Stephen Roach, Chairman of Morgan Stanley Asia, great financial thinker and earner of about $500k per year did not proclaim the end of capitalism, but is worried about it.

With any crisis, a government has an obligation to fix the problem to the best of its ability and on opportunity to fix the system so that the same problem, or worse, does not happen again. Thinking about the last decade, poor business practices, poor consumer behavior, poor legislation and poor regulation got us where we are today. Let's fix that. Thinking about the last century, lightly
-regulated capitalism in an environment of the most efficient capital markets in the world made the U.S. the dominant economic force that it is. Let's keep that.

If we can't fix the current problem while at the same time preserving free markets, we're really screwed.

Have a Seat in These Big Leather Chairs Guys

"Feb. 26 (Bloomberg) -- Apple Inc.’s directors, after taking a back-seat role for years to Chief Executive Officer Steve Jobs, were forced to respond to investors yesterday as they pushed for an update on Jobs’s health."

It's not too difficult to see the irony here. Apple's founder and CEO is on sick leave. For months he chose to keep the real extent of his health issues to himself, or at least minimize it. Maybe he didn't know the details. Maybe he determined that it was nobody's business.

Now the SEC is investigating whether investors were misled. Investors are up in arms that the disclosure wasn't better. This is preposterous.

Yahoo's Board allowed management to talk them into turning down a fantastically generous Microsoft offer, to the severe detriment of shareholders. Was the Board castigated? No. Countless bank boards have paid execs tens of millions while said executives were taking risks that nobody understood. Nobody cared. Execs at dozens of companies backdated options in transactions that should have been totally transparent, and every board involved was asleep at the switch.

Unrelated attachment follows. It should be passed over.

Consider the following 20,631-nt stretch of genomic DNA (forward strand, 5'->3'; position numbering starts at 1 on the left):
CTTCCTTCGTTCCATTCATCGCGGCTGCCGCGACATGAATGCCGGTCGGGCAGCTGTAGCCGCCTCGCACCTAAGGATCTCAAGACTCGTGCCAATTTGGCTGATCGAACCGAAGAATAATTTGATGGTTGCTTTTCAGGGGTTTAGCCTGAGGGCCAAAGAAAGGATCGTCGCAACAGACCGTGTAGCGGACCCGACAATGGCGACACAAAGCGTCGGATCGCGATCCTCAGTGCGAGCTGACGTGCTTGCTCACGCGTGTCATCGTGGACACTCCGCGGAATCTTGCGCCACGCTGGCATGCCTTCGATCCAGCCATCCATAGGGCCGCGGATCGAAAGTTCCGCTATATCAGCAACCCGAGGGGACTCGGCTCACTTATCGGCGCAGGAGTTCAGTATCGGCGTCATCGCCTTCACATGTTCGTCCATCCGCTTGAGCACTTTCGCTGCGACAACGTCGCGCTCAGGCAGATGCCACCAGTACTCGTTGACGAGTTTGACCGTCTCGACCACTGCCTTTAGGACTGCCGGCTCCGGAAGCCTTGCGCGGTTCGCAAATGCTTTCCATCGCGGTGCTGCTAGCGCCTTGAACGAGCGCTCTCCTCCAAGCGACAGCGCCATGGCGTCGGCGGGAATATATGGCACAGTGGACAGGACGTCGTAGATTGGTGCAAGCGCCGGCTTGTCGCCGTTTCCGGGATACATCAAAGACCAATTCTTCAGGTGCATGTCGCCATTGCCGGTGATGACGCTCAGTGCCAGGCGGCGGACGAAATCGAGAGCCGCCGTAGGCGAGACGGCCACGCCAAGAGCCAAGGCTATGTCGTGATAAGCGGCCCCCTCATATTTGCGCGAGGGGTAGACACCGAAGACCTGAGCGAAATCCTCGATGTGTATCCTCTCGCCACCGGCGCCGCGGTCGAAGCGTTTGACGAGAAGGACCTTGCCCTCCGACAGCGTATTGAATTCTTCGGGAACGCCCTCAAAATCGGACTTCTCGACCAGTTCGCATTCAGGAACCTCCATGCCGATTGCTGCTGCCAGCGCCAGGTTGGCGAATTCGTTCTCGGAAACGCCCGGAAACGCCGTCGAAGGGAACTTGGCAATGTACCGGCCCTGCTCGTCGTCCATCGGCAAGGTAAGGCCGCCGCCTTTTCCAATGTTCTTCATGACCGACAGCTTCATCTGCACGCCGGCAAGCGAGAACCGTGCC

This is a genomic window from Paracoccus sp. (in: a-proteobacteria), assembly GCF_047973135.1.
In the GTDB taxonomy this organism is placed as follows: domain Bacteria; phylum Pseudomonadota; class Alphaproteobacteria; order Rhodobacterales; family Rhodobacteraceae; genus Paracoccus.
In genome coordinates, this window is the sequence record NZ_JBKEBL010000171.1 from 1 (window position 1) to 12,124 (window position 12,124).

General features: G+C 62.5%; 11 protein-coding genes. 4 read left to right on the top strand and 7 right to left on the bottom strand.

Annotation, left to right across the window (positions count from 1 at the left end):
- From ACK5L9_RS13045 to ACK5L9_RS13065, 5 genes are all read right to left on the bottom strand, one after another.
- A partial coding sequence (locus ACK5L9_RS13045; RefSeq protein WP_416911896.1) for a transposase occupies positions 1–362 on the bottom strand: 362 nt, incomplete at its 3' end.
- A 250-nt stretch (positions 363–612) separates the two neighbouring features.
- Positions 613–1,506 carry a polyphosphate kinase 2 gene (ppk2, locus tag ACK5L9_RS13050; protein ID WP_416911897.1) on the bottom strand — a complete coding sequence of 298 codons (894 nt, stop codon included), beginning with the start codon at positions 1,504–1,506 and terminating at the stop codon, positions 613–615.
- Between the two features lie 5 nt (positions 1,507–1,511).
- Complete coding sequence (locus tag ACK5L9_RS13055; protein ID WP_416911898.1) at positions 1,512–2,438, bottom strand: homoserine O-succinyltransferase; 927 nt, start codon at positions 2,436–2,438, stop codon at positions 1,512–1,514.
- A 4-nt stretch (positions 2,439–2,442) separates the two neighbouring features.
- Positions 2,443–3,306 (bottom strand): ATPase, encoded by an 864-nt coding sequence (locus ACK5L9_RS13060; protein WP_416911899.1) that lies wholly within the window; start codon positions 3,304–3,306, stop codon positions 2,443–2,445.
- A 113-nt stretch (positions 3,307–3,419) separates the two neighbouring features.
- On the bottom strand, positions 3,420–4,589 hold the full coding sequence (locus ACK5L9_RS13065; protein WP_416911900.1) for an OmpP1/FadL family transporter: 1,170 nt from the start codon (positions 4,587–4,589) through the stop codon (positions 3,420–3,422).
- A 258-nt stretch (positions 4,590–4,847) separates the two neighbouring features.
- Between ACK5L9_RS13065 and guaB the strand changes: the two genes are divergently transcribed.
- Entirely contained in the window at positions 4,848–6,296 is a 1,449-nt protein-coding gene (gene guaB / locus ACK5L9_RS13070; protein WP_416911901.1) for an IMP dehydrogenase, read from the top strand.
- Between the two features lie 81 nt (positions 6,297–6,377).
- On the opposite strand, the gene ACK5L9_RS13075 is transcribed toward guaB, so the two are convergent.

Countless bad, careless, clueless boards have not had their feet held to the fire - they get a free pass time after time. Apple has been innovating and executing. The SEC should leave them alone and investors should sell the stock if they don't like it.

Bank Stress Test

I think that the guys in Washington are getting this one about right.

The country's 19 largest banks are about to be stress tested in order to determine what will happen to their balance sheets in the event of another leg down in the economy.

"According to the new Treasury Department guidelines, the banks would have to assume that the economy contracts by 3.3 percent this year and remains almost flat in 2010. They would also have to assume that housing prices fall another 22 percent this year and that unemployment would shoot to 8.9 percent this year and hit 10.3 percent in 2010."